Text: Luke 2:1-20 (the birth of Jesus)
On April 12, I titled my Easter Sunday reflection “Silent spring.” This referred to the gospel stories about Easter, to the private nature of the rebirth of love within our hearts, and to the eerie quiet in Edmonton during the pandemic.
In April, Canada had entered the second month of its pandemic restrictions. Tonight, as we celebrate Christmas Eve, Canada has entered the tenth month of restrictions. City life is not as quiet in December as it was in April, but this is still the most subdued Christmas most of us can remember.
The events described in the Bible that lead to Easter and Christmas are noisy ones – journeys to Jerusalem and Bethlehem, crowds shouting “Hosanna” on Palm Sunday and heavenly hosts singing to shepherds on Christmas Eve, cries of “Crucify” on Good Friday, and the pain and labour of childbirth at Christmas.
But while most of the events in Holy Week are loud and public ones, the resurrection on Easter morning is not. It is witnessed by no one, and at first leaves hardly a mark on the life of the city or world.
Most of the events that lead to the birth of Jesus in in Bethlehem are loud and public ones, except for the scene with which the story ends — of a family rapt in awe before a newborn whose arrival has brought them a sense of hope, peace, joy and love.
During a normally frenetic December, many of us revel in the quiet and stillness of Christmas Eve. Malls close early, people gather with their families, and the news cycle stops spinning if only for a day; and for many of us, few things are more comforting than singing “Silent Night,” in a sanctuary lit only by candle-light.
But this year, the normal busyness of December was dampened long before Christmas Eve. And although I am looking forward to singing “Silent Night” with the small crew gathered here for this livestream, and although I hope many of you will light a candle at home and join us as we sing, there is also fear and frustration in the unusual quiet of this December.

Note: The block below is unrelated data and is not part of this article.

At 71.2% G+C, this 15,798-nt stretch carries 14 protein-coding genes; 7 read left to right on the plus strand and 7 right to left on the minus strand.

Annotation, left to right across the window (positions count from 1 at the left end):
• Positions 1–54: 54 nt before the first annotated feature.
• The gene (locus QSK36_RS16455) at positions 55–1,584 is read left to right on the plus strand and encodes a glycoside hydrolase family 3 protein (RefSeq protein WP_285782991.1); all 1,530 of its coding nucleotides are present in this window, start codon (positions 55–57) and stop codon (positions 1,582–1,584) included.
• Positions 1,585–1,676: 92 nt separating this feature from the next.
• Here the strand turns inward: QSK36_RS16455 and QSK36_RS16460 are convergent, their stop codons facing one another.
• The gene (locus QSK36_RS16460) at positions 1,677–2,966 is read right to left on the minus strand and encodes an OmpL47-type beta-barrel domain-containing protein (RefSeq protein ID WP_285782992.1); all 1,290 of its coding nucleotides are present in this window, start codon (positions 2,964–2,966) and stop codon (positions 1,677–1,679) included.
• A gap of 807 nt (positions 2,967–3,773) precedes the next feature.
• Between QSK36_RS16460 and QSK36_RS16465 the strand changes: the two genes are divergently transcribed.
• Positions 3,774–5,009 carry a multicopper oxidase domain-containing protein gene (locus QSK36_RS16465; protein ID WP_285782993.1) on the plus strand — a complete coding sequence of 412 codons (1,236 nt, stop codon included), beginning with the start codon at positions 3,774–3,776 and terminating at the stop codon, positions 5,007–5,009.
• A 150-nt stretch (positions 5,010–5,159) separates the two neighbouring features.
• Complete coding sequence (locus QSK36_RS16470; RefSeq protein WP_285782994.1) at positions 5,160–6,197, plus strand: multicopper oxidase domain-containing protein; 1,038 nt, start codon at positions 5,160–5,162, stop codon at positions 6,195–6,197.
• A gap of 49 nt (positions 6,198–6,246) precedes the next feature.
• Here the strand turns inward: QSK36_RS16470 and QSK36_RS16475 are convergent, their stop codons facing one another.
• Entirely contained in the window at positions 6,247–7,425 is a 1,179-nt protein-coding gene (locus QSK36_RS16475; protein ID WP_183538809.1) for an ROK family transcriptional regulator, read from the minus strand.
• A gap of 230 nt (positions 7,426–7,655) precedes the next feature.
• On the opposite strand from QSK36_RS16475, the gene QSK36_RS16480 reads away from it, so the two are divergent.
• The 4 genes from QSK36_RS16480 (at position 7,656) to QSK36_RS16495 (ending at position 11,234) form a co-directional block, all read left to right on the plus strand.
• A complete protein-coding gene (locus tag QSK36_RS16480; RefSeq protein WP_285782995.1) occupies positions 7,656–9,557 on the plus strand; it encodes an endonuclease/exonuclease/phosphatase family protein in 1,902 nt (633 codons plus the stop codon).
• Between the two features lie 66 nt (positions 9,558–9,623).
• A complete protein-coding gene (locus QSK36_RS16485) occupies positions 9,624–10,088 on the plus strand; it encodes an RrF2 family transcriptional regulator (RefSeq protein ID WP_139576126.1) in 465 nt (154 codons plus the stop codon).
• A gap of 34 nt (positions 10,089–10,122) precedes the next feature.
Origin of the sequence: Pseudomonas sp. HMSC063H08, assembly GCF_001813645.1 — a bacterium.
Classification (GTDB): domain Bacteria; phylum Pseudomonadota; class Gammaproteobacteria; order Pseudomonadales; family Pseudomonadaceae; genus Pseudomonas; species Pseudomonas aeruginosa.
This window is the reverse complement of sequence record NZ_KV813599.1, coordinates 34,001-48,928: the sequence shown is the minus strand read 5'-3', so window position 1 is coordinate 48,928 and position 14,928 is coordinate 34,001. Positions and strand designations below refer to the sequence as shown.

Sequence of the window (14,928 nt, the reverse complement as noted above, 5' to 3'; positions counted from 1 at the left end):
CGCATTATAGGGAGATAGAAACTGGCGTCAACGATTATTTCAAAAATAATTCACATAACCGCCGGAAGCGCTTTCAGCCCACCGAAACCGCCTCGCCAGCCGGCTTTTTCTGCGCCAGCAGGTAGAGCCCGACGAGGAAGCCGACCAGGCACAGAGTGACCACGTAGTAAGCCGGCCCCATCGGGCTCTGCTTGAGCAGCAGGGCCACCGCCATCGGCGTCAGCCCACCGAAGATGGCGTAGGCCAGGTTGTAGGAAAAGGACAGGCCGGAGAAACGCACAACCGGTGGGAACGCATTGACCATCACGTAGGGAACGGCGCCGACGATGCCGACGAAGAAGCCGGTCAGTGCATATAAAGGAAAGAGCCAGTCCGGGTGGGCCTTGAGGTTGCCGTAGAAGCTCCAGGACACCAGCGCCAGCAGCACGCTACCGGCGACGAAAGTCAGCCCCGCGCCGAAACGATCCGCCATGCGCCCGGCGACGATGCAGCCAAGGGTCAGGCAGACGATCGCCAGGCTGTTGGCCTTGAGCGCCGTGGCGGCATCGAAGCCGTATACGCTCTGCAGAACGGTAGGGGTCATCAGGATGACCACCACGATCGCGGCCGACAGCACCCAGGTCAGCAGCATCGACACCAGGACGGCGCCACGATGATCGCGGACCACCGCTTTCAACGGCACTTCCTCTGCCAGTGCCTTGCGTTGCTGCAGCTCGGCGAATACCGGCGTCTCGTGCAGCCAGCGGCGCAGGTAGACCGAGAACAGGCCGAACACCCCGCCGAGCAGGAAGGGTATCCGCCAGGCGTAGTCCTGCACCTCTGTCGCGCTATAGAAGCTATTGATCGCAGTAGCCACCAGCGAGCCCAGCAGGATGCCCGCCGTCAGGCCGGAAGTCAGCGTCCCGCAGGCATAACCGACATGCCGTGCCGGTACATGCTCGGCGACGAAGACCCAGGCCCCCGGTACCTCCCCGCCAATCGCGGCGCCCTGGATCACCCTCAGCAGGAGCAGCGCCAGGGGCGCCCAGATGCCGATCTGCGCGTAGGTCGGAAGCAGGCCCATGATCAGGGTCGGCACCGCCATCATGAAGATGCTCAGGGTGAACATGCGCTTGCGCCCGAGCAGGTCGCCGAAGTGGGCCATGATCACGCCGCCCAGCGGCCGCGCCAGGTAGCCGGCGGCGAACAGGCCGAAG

Still, the things we love about Christmas Eve remain. Advent is about preparation for birth, and few things are more risky and life-changing than birth. Happily, once birth has occurred, there is sometimes a pause – a moment when exhausted parents glimpse the beauty, mystery, and eternal possibilities of new life. After the labour, fear, and pain of childbirth, sometimes parents get a moment of blissful quiet in which to ponder in their hearts what has happened and how their life and that of their child will now unfold in new and unknown ways.
This moment of pondering and blissful quiet is what I feel when I sing “Silent Night.”
The rebirth we celebrate at Easter and for which we hope in any moment of crisis can be both joyous and quiet. It is about the dissolution of our egos and a reconnection to cosmic Love, which we trust is our Source.
The birth we celebrate at Christmas and for which we yearn in any moment of pain or oppression is about the mysterious beginnings of our spiritual development.
Lent can feel like a difficult season, but this is appropriate because personal and social life are rarely without difficulties. They form the context in which moments of enlightenment emerge; and so we work, pray, and struggle for Easter moments during Lent as at any time of the year.
Advent can feel like a difficult season, but this is appropriate because the conception, gestation, and birth of a baby are rarely without difficulties. Nevertheless, childbirth is a moment of awe, mystery and joy in which we can contemplate the infinite potential that lies within each of us.
Tonight, I pray that each of us might feel like a newborn who is beginning a journey from birth, to death, and to rebirth within the Heart of Love.
For most of us, 2020 has not been an easy year. A new coronavirus has become a global pandemic bringing with it sickness, death, and economic dislocation. Racial injustice and social inequalities have been exposed as never before. Leadership has been tested everywhere and often found wanting.
Nevertheless, we have prepared for birth at Christmas this Advent. And so tonight as Advent ends and Christmas begins, we pause in wonder and awe before the new life that we can now glimpse in Luke’s story.
We don’t know what 2021 will bring to us as individuals, as a church, or as a society. But we know that it will include Easter, both in April and at any unsuspecting moment of crisis that leads us to new life.
Christmas Eve is here, and on this dark sacred night, I am so happy that we have gathered again before a newborn baby and to say to one another in joy, “Merry Christmas to all, and to all a good night.”